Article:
In the uplifting and ultimately moving new Disney/Pixar animated fantasy, Coco, there’s a small village in Mexico called Santa Cecilia. In that village lives a small boy called Miguel (voiced by Anthony Gonzalez), and Miguel dreams of becoming a musician. But there’s a problem. While the twelve-year-old can play the guitar, his family has a ban on music. Miguel’s great-great grandfather walked out on the family to pursue a life of writing songs and playing the guitar. He was never seen again. Miguel has to practice in secret.
What sounds like a harsh punishment for something a relative did generations ago, especially when living in the middle of a town surrounded by the sound of music, it’s surprising that all other family members seem quite happy with their lives void of song, except, of course, Miguel. It’s even harsher when Miguel’s grandmother finds the boy’s guitar and smashes it, forcing the boy to steal the classic guitar of a departed idol. But something unusual happens. By stealing that instrument, Miguel is suddenly transported to the Land of the Dead. It’s the time of the Mexican holiday, Dia de Muertos, Day of the Dead, and Miguel is about to experience it from the point of view of the living.
Surprisingly, the film takes its time to get to where it’s heading. There’s a lot of business to cover before Miguel finds himself down under. Often, the kind of conflicts the young boy faces with his family, the family history, and the boy’s desire to play in a local village talent contest is enough to fill a full synopsis, but in Coco, that’s only the beginning. What follows once the boy walks among the skeletal spirits of his departed family members in the afterlife is a colorful, eye-popping adventure that fast becomes a feast for both the eyes and the ears. Lose yourself in Miguel’s adventure and there’s a very real sense of being transported in the way only cinema can achieve.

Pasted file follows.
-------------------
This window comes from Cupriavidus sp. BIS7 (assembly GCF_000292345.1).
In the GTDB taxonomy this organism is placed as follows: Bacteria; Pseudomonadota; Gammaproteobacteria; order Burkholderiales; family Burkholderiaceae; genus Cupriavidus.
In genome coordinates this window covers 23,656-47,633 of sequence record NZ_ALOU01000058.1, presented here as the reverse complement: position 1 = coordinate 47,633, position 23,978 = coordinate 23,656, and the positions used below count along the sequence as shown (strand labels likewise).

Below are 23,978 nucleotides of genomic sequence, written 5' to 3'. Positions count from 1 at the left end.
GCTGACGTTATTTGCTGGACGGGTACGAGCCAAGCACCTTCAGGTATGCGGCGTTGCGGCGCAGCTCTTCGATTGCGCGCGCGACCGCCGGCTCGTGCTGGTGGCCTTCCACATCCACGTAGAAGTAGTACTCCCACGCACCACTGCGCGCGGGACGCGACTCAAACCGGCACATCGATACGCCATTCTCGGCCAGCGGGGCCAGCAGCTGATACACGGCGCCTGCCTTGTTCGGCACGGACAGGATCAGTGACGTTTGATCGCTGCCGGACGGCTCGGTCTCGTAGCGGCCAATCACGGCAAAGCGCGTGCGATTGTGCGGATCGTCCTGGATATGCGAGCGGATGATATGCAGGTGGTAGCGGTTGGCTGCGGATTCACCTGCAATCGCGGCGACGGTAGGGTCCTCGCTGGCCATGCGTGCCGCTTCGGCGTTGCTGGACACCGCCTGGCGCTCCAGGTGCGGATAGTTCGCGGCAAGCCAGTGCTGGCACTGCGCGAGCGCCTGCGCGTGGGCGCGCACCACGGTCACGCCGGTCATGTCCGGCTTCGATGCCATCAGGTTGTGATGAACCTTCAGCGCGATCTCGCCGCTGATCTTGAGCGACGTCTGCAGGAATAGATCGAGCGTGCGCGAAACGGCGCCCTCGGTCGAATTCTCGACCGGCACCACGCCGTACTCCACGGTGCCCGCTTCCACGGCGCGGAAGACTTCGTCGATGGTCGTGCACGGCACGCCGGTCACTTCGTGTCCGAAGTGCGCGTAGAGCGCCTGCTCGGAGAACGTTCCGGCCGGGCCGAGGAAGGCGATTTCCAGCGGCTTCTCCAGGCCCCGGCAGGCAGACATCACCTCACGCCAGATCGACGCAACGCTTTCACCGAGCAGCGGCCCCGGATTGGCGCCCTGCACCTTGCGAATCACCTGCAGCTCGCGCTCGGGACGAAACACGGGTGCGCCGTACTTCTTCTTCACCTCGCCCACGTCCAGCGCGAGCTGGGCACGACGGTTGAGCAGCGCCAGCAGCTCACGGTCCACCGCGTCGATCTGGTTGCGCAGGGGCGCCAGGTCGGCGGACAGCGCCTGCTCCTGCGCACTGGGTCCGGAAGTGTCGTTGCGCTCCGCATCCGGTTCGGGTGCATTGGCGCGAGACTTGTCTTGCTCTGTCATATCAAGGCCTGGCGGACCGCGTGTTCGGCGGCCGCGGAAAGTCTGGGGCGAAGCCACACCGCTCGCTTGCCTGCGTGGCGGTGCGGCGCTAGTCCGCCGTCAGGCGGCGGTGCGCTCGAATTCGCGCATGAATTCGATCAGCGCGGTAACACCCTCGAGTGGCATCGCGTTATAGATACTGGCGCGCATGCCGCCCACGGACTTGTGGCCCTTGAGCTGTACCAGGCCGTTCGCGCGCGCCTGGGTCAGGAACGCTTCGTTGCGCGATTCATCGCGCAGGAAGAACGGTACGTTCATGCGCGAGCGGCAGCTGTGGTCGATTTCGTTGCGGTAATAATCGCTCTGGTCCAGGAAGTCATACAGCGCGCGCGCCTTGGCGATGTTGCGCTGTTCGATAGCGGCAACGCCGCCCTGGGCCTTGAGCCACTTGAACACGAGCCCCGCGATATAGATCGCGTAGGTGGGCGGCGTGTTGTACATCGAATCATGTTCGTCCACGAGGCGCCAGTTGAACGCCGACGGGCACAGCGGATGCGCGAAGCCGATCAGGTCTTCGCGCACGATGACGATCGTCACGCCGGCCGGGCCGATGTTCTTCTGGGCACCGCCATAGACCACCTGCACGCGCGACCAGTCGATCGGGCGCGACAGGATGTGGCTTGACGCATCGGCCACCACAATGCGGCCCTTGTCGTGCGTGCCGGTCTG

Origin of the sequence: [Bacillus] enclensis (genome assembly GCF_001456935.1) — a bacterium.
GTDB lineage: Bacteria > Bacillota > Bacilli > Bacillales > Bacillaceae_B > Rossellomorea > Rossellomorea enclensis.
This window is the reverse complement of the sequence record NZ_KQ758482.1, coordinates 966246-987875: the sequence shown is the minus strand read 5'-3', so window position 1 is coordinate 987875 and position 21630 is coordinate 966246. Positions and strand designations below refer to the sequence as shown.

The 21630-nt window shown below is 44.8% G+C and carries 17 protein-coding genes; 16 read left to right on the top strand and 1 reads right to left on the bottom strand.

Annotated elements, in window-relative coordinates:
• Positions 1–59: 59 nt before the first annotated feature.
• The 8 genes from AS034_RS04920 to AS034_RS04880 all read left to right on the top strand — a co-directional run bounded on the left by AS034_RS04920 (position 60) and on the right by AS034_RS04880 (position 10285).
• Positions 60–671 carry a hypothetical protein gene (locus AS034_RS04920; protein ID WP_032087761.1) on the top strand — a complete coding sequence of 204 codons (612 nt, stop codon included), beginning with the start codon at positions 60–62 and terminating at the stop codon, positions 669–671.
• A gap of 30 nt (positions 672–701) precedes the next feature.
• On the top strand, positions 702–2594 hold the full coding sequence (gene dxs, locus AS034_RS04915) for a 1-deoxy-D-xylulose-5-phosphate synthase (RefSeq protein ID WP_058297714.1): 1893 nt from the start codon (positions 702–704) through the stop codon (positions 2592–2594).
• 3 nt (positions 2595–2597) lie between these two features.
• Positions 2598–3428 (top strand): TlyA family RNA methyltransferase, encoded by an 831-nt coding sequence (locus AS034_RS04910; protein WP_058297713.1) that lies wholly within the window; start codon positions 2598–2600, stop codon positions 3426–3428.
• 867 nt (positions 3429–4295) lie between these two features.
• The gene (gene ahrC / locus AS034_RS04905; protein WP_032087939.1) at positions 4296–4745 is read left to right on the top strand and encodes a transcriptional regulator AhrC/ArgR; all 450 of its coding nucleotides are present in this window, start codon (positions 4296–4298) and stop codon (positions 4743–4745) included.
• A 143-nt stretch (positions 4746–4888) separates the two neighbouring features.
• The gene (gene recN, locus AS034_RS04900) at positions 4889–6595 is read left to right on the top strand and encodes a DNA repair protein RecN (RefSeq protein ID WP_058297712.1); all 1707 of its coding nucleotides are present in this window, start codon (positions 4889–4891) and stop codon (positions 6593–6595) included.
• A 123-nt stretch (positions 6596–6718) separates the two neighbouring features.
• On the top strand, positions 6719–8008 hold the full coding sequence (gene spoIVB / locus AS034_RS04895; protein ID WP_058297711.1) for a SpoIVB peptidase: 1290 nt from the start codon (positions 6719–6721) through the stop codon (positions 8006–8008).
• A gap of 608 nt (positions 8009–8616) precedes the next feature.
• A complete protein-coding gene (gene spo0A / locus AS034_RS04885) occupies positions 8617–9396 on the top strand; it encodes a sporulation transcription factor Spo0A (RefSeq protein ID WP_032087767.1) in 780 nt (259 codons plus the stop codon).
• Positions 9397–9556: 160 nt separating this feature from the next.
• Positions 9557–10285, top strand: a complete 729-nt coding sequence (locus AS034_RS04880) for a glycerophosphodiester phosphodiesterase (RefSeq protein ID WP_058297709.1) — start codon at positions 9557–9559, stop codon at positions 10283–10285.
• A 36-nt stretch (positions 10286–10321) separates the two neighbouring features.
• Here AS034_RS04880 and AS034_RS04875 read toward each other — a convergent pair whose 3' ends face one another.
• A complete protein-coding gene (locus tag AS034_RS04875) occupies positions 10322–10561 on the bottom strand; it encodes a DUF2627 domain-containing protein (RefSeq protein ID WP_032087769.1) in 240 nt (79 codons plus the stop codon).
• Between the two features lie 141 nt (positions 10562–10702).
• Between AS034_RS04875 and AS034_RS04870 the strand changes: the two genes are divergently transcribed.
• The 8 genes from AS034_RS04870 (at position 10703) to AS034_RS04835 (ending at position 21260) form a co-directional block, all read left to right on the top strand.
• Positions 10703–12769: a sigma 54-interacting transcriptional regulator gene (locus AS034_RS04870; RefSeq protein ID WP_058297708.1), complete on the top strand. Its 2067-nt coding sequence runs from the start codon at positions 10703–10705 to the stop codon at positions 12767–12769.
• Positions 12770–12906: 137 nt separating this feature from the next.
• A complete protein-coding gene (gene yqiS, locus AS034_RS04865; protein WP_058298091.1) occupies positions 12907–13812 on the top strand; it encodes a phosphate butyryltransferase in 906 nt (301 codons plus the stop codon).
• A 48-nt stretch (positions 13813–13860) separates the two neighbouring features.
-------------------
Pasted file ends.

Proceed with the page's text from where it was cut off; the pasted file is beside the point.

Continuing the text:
The adventure in the Land of the Dead takes Miguel through a fully immersive city full of life and color that virtually pops off the widescreen. Watching the film in 3D may do some of that eye-popping work for you, but see it in regular 2D and the colors will look brighter, the scenery and characters more detailed, and the overall admiration of the animated art more satisfying. There’s become a point in computer animation where scenery appears incredibly real. Whether some of the streets or buildings in the design are photoreal or not is difficult to tell, but when characters walk a cobbled road or enter a building, it often looks as though they are passing or walking upon something tangible.
There’s a lot that happens to Miguel, and there’s a lot he’ll learn about love, family, the power of music, and about respect for the departed. What may seem oddly macabre to outsiders about Day of the Dead proves fascinating and touching once understood. “Reach for that dream,” he is told by his departed idol, Ernesto de la Cruz (voiced by Benjamin Bratt), “Hold it tight, and make it come true.”
The skeletons of Coco (the name belongs to Mama Coco, Miguel’s great-grandmother) are warm-bodied creatures with heart that teach Miguel what it is to be alive. There’s a chance that those who live away from the influence of the Mexican culture and its folk art may immediately think back to 2014’s animated feature, The Book of Life. Like Coco, the celebrated, spiritual holiday and an adventure in the Land of the Dead were central to what happened. In some respects, without having both films playing side by side, Coco, with its bright, festive colors of the skeletons, might even look the same, but further comparisons would be unfair. In Southwestern states, pictures, figurines, and artifacts of the Day of the Dead are prevalent, but less so almost everywhere else. There are many stories to be told with the Mexican holiday as a backdrop, and to always compare every new one with the first one you saw and then dismiss it as a copy is to do yourself a disservice. Make no mistake, Coco is anything but a copy.
MPAA Rating: PG Length: 105 Minutes Overall Rating: 8 (out of 10)